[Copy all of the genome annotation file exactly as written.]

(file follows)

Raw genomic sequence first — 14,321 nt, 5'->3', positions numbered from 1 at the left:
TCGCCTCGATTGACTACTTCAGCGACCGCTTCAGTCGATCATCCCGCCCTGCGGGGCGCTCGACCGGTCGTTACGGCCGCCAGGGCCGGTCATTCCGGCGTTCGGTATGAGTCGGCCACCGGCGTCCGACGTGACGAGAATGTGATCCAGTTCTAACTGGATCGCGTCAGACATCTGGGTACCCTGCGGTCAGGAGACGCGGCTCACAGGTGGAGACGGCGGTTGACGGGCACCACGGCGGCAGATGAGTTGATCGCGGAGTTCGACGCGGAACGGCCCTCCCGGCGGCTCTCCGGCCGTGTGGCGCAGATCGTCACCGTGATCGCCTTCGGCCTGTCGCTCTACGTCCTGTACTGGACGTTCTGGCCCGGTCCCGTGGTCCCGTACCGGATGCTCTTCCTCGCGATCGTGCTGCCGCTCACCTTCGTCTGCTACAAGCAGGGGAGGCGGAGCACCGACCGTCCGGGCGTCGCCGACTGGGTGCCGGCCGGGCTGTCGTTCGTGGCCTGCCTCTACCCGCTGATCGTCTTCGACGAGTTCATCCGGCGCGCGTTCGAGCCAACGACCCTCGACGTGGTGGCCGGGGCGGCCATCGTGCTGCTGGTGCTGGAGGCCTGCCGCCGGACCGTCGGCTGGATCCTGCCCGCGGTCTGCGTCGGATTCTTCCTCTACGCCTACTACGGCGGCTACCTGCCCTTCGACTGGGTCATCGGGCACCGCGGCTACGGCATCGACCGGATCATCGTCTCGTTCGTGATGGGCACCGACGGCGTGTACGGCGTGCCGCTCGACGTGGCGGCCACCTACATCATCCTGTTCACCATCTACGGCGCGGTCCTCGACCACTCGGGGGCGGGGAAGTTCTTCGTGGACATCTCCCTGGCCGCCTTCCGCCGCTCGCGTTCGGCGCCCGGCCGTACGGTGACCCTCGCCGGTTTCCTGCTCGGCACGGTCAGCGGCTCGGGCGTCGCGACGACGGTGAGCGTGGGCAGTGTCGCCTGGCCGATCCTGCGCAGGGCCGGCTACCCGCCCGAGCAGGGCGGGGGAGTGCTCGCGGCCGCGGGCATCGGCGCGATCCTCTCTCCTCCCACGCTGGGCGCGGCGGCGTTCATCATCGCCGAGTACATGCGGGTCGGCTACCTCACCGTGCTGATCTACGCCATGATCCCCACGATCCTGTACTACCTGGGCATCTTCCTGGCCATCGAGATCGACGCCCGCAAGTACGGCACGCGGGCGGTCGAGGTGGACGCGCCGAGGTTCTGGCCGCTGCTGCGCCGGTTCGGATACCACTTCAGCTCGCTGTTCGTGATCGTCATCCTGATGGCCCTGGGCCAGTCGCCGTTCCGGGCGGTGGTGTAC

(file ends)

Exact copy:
Raw genomic sequence first — 14,321 nt, 5'->3', positions numbered from 1 at the left:
TCGCCTCGATTGACTACTTCAGCGACCGCTTCAGTCGATCATCCCGCCCTGCGGGGCGCTCGACCGGTCGTTACGGCCGCCAGGGCCGGTCATTCCGGCGTTCGGTATGAGTCGGCCACCGGCGTCCGACGTGACGAGAATGTGATCCAGTTCTAACTGGATCGCGTCAGACATCTGGGTACCCTGCGGTCAGGAGACGCGGCTCACAGGTGGAGACGGCGGTTGACGGGCACCACGGCGGCAGATGAGTTGATCGCGGAGTTCGACGCGGAACGGCCCTCCCGGCGGCTCTCCGGCCGTGTGGCGCAGATCGTCACCGTGATCGCCTTCGGCCTGTCGCTCTACGTCCTGTACTGGACGTTCTGGCCCGGTCCCGTGGTCCCGTACCGGATGCTCTTCCTCGCGATCGTGCTGCCGCTCACCTTCGTCTGCTACAAGCAGGGGAGGCGGAGCACCGACCGTCCGGGCGTCGCCGACTGGGTGCCGGCCGGGCTGTCGTTCGTGGCCTGCCTCTACCCGCTGATCGTCTTCGACGAGTTCATCCGGCGCGCGTTCGAGCCAACGACCCTCGACGTGGTGGCCGGGGCGGCCATCGTGCTGCTGGTGCTGGAGGCCTGCCGCCGGACCGTCGGCTGGATCCTGCCCGCGGTCTGCGTCGGATTCTTCCTCTACGCCTACTACGGCGGCTACCTGCCCTTCGACTGGGTCATCGGGCACCGCGGCTACGGCATCGACCGGATCATCGTCTCGTTCGTGATGGGCACCGACGGCGTGTACGGCGTGCCGCTCGACGTGGCGGCCACCTACATCATCCTGTTCACCATCTACGGCGCGGTCCTCGACCACTCGGGGGCGGGGAAGTTCTTCGTGGACATCTCCCTGGCCGCCTTCCGCCGCTCGCGTTCGGCGCCCGGCCGTACGGTGACCCTCGCCGGTTTCCTGCTCGGCACGGTCAGCGGCTCGGGCGTCGCGACGACGGTGAGCGTGGGCAGTGTCGCCTGGCCGATCCTGCGCAGGGCCGGCTACCCGCCCGAGCAGGGCGGGGGAGTGCTCGCGGCCGCGGGCATCGGCGCGATCCTCTCTCCTCCCACGCTGGGCGCGGCGGCGTTCATCATCGCCGAGTACATGCGGGTCGGCTACCTCACCGTGCTGATCTACGCCATGATCCCCACGATCCTGTACTACCTGGGCATCTTCCTGGCCATCGAGATCGACGCCCGCAAGTACGGCACGCGGGCGGTCGAGGTGGACGCGCCGAGGTTCTGGCCGCTGCTGCGCCGGTTCGGATACCACTTCAGCTCGCTGTTCGTGATCGTCATCCTGATGGCCCTGGGCCAGTCGCCGTTCCGGGCGGTGGTGTAC